Range of Motion Project (ROMP) Establishes Prosthetics Maker Labs with 3D Printers in Ecuador and Guatemela

RAPID

Share this Article

amp1

Many of us who frequently follow 3D printing news would say that perhaps one of its most effective immediate medical applications is the ability to 3D print customized prosthetics and orthotics. And the ways to deliver these devices is becoming as innovative as the technology used to make them. One such example is Range of Motion Project (ROMP) — the brainchild of David Kruda, who is sensitive to the needs of amputees and other medical conditions because he had his left leg amputated as a child due to a congenital birth defect. As part of his prosthetics studies at the University of Illinois, Kruda began traveling to poor countries like Haiti and Ecuador, where he noticed a difference in people’s access to quality medical care. So he teamed up with his colleague, Eric Neufeld, and together they formed an organization that uses maker labs to 3D print prosthetic devices for underserved populations.OLYMPUS DIGITAL CAMERA

Since Kruda lost his leg at the early age of one year old, he is very familiar with the lifelong importance of well-fitted prostheses. Here he summarizes the idea behind ROMP:

“I started looking deeper into what goes on with people who, like me, had some sort of congenital defect, but they happened to be born somewhere else in the world. I found that there’s a good chance those people didn’t ever get access to the care I had growing up and it fascinated me that that could be a reality for so many people… I began to think that we could maybe do a little more than showing up somewhere for a week out of a year to volunteer. What if we really implemented some of our own ideas to see how this system could work for patients in less resource-rich countries?”

romp

While ROMP’s first site was set up in Zacapa, Guatemala over a decade ago, it was in the Quito, Ecuador location that the organization began to experiment with 3D printing to make parts for some of their larger devices. One patient who has benefited tremendously from ROMP’s services is Kathy Pico, who had her leg amputated after suffering from ankle cancer. Since then, she runs marathons using a specially made device, which Pico explains has helped her continue to live life to its fullest:

“You have this idea that you will not be able to have a normal life after an amputation, but I saw David [Krupa] and it was a huge relief because he walked perfectly. I loved sports, watching people jog and walk, but I always had pain in my ankle preventing me from working out and dancing. With my leg, I decided I wanted to live and work, and to run and dance.”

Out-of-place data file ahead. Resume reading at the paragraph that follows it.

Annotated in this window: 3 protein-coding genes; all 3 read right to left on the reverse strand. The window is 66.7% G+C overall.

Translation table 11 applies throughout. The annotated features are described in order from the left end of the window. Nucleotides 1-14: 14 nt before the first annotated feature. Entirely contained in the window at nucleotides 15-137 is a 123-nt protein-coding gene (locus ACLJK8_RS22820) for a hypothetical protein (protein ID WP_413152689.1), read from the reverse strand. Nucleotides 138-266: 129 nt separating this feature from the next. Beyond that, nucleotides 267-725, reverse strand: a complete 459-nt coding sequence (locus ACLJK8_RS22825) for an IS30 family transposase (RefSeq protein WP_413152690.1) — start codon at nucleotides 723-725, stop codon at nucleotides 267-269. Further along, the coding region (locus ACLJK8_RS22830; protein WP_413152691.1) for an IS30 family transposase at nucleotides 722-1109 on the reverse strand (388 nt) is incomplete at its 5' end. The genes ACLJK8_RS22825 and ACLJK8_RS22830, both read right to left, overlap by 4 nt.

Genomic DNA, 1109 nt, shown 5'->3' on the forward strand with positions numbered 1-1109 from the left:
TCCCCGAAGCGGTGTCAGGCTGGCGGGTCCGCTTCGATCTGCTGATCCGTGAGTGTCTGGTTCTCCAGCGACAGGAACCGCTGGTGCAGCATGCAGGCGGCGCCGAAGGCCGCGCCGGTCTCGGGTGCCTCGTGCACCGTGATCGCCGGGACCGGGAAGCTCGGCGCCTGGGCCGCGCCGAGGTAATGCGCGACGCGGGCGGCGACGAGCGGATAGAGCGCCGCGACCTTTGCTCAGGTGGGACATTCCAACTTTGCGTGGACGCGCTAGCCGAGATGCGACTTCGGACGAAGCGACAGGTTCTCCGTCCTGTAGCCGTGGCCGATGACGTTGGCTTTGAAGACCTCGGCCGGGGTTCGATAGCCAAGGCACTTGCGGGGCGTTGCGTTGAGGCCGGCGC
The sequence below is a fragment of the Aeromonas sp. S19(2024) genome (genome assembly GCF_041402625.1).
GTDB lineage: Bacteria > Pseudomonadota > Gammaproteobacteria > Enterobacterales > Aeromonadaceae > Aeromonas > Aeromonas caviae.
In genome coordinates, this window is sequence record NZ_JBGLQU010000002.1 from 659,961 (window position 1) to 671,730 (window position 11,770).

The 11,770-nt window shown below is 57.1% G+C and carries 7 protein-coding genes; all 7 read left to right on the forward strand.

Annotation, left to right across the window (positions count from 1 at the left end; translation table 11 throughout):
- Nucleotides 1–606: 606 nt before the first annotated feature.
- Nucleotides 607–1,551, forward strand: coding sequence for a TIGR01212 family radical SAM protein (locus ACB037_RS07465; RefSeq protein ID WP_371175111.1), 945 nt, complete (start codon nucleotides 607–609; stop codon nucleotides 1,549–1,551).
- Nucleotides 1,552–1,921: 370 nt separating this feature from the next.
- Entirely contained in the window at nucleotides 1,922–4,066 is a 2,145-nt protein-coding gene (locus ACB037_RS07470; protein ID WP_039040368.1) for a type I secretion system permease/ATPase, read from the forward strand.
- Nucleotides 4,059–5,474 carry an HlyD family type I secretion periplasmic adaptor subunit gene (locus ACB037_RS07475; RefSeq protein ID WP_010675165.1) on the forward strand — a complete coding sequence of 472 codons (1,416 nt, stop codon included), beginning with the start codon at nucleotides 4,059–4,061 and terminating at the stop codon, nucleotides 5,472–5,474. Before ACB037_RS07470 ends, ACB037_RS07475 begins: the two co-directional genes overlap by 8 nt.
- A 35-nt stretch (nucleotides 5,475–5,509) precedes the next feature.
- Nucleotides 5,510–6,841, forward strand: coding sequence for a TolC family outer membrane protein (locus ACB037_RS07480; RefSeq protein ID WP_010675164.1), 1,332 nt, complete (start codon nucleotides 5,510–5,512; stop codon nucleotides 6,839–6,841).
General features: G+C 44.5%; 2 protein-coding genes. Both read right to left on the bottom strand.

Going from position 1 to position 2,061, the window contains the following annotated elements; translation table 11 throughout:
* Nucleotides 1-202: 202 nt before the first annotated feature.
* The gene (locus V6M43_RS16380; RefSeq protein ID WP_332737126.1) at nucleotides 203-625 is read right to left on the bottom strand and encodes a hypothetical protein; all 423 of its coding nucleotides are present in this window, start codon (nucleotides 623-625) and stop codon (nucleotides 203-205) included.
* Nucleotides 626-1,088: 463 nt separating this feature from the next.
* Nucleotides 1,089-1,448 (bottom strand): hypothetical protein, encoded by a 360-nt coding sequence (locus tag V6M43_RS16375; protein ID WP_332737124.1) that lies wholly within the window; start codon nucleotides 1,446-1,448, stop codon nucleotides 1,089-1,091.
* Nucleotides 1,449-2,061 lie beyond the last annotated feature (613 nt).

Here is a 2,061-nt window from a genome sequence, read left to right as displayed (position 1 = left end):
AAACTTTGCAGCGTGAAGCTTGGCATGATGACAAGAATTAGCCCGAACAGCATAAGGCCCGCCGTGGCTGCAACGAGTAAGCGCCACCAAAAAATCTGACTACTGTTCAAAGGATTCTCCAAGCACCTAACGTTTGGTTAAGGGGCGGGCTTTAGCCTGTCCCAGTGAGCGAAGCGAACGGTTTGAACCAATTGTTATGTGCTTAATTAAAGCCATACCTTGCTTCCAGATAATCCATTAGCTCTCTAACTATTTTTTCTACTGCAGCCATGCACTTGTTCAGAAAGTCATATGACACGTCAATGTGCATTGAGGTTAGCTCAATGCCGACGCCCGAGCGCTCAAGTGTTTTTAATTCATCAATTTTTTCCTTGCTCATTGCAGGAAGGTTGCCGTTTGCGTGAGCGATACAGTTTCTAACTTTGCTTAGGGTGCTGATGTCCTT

Most impressive is that this very active woman has climbed 8 mountains using the device made by the ROMP team (which stands behind her in the below photo on Mt. Pasochoa, which has a summit of 13,780 ft). Pico also explained that she’s the only female amputee who runs footraces in Ecuador using her device.

amp2

While the ROMP team is already romping around several places in need of prosthetic services, they use an innovative care model that acknowledges the links between poverty, vulnerability, and disability. The team’s commitment to providing the best care possible uses “refurbished donated components, new components, and invented components” for its devices. Given the range of components ROMP uses, 3D printing complements the team’s care model, that is backed by medical and academic research partnerships, so the team can do the kind of work they feel is necessary to mitigate unnecessary hardships on a global level.  Discuss this article in the 3D Printing Prosthetic forum thread on 3DPB.com.

[Images: ROMP / Source: NBC]

Share this Article


Recent News

3D Printing Financials: Voxeljet’s Q1 2024 Success During Market Shift from Nasdaq to OTC

New AM Research Market Brief: China to See $8B in 3D Printing Hardware Sales by 2032



Categories

3D Design

3D Printed Art

3D Printed Food

3D Printed Guns


You May Also Like

Sponsored

Creality Begins Selling HALOT-MAGE S: Setting New Standards in Precision 3D Printing

Creality, a leading innovator in consumer-grade 3D printing technology, proudly introduces the HALOT-MAGE S, the latest breakthrough in high-resolution 3D printing. With its cutting-edge features and user-centric design, the HALOT-MAGE...

Farsoon Showcases Comprehensive 3D Printing Solutions, Automation, and More at TCT Asia

This year’s TCT Asia event showcased just how much the Asian additive manufacturing (AM) market has grown, with Eplus3D’s 64-laser metal 3D printer alone acting as a synecdoche for China’s...

Sponsored

Creality Launches Ender-3 V3 Plus: Bigger CoreXZ for Unprecedented Performance

Embracing a journey of innovation and excellence, Creality’s Ender-3 series has established a distinguished path in the field of 3D printing. From the entry-level Ender-3 V3 SE to the feature-rich...

Featured

Laser Wars: Eplus3D Unveils Metal 3D Printer with up to 64 Lasers

Now that the laser wars in the powder bed fusion (PBF) space have, for the most part, moved to China, original equipment manufacturers (OEMs) there are in fierce competition. Eplus3D...